In 2015 it was a play. In 2021 it’s an audio drama. In six more years, who knows what it could be? Feature film, perhaps?
PCD: Any new work you’ve been churning out since the pandemic?
CH: I’ve joked that I’ve deleted more than I’ve actually written during this whole “Time of Blah.” But that’s not to say I’ve been resting on my laurels, by any means.
Before the big shutdown put us all on pause, I was gearing up to direct my fourth play — another horror-based tale of terror titled “Fool’s Gold.” It would have been staged in October of 2020 for Panache Theatrical Productions, which as far as I’m concerned is still on the books as a “TBD” for when the big pause is called off.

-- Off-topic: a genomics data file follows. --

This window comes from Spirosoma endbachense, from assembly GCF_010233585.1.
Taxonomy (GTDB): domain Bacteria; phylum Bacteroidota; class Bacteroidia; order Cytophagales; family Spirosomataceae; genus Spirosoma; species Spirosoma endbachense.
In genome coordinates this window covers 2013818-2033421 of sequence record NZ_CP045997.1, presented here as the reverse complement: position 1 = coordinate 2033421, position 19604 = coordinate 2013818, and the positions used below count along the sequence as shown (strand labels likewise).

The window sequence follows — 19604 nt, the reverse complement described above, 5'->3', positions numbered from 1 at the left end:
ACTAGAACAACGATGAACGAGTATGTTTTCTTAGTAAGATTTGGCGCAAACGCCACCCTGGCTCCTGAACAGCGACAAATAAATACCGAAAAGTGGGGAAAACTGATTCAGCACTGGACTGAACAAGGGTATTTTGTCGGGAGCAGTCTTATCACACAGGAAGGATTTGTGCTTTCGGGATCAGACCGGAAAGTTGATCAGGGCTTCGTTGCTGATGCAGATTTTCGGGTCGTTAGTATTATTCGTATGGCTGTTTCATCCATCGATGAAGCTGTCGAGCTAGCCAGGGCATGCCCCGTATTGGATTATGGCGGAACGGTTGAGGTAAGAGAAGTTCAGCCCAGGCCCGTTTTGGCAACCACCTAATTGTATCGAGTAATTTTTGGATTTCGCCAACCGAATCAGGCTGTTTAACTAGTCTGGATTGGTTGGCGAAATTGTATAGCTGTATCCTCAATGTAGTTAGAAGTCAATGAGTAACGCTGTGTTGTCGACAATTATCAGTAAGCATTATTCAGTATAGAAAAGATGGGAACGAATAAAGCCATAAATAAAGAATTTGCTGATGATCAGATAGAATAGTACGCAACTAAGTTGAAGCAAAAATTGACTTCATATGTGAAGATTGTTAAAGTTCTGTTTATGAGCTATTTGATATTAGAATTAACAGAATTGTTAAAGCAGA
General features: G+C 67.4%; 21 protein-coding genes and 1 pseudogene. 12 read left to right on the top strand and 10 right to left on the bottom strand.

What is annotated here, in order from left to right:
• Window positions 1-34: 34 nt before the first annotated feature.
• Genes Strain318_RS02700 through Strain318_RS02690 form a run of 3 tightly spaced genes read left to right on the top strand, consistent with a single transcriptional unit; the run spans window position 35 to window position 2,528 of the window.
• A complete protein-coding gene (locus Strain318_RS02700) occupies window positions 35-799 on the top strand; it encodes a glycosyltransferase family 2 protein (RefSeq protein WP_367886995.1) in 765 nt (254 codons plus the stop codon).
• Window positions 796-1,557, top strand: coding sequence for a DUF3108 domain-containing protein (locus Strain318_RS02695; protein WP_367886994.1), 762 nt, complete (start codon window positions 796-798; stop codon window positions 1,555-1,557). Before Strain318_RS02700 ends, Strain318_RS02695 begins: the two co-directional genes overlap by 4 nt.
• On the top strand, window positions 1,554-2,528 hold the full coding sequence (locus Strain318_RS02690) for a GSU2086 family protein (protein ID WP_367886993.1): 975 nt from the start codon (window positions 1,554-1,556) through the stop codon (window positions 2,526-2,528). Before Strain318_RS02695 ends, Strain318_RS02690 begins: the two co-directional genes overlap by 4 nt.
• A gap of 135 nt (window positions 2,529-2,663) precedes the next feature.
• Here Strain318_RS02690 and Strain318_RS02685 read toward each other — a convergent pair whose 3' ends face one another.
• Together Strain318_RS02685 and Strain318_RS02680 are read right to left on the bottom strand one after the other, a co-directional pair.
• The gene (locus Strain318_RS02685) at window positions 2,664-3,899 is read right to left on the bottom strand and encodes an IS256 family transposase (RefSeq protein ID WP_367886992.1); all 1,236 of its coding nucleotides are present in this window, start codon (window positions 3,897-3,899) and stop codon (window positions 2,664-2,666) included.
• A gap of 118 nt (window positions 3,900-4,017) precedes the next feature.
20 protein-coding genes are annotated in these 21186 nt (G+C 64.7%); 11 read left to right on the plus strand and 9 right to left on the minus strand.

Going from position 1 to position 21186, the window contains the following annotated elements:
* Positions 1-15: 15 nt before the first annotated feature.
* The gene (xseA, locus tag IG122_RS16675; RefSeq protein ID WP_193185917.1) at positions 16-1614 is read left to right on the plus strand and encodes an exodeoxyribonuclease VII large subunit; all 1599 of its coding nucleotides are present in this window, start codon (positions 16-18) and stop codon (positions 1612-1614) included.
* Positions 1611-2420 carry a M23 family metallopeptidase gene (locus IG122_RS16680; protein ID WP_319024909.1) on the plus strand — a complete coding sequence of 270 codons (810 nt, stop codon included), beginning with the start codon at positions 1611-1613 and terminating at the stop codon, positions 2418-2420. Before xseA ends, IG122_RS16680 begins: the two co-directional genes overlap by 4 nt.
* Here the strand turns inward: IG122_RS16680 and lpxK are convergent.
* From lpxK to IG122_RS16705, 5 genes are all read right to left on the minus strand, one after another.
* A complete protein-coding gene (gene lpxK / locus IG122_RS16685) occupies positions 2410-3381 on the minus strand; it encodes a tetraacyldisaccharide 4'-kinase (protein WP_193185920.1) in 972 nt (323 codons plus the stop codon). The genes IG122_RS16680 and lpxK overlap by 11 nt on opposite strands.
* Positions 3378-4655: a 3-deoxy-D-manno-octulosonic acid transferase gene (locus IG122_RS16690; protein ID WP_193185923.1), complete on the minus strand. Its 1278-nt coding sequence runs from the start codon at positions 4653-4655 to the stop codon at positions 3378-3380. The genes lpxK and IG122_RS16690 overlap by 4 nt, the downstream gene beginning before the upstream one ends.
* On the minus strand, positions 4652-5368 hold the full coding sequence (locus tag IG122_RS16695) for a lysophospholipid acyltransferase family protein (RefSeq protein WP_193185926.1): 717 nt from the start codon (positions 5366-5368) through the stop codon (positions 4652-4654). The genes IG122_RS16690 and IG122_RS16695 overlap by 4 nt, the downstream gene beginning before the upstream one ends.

I wrote a sequel to my ode to ’80’s slasher films, “TheaTerror.” It’s called “TheaTerror II: Devil’s Play.” There’s something funny to the idea of a sequel to a play. Plus, it’s just slasher code, you gotta make a sequel and Erin Hunter, who played killer Lin Palmer in “TheaTerror” has told me that as long as I write the character, she’ll play the character. That’s always sweet: when your friends will murder for ya at a moment’s notice.
I’m currently outlining something new, still untitled, and I’m just figuring out the plot beats and who the characters are, but I’m really excited about it. Any time I get to work on it, I can just see it moving already — and that’s half the battle. It follows a son who finds a dark secret in his family’s past, while taking care of his father who is suffering from dementia. It’s closer to thriller/drama than full-on horror, but it will fall safely into the genre when it’s all said and done.
“Wendigo: An Audio Drama” can be purchased for $15 to stream Mar. 11-21. The audio drama contains strong language, appropriate for adults.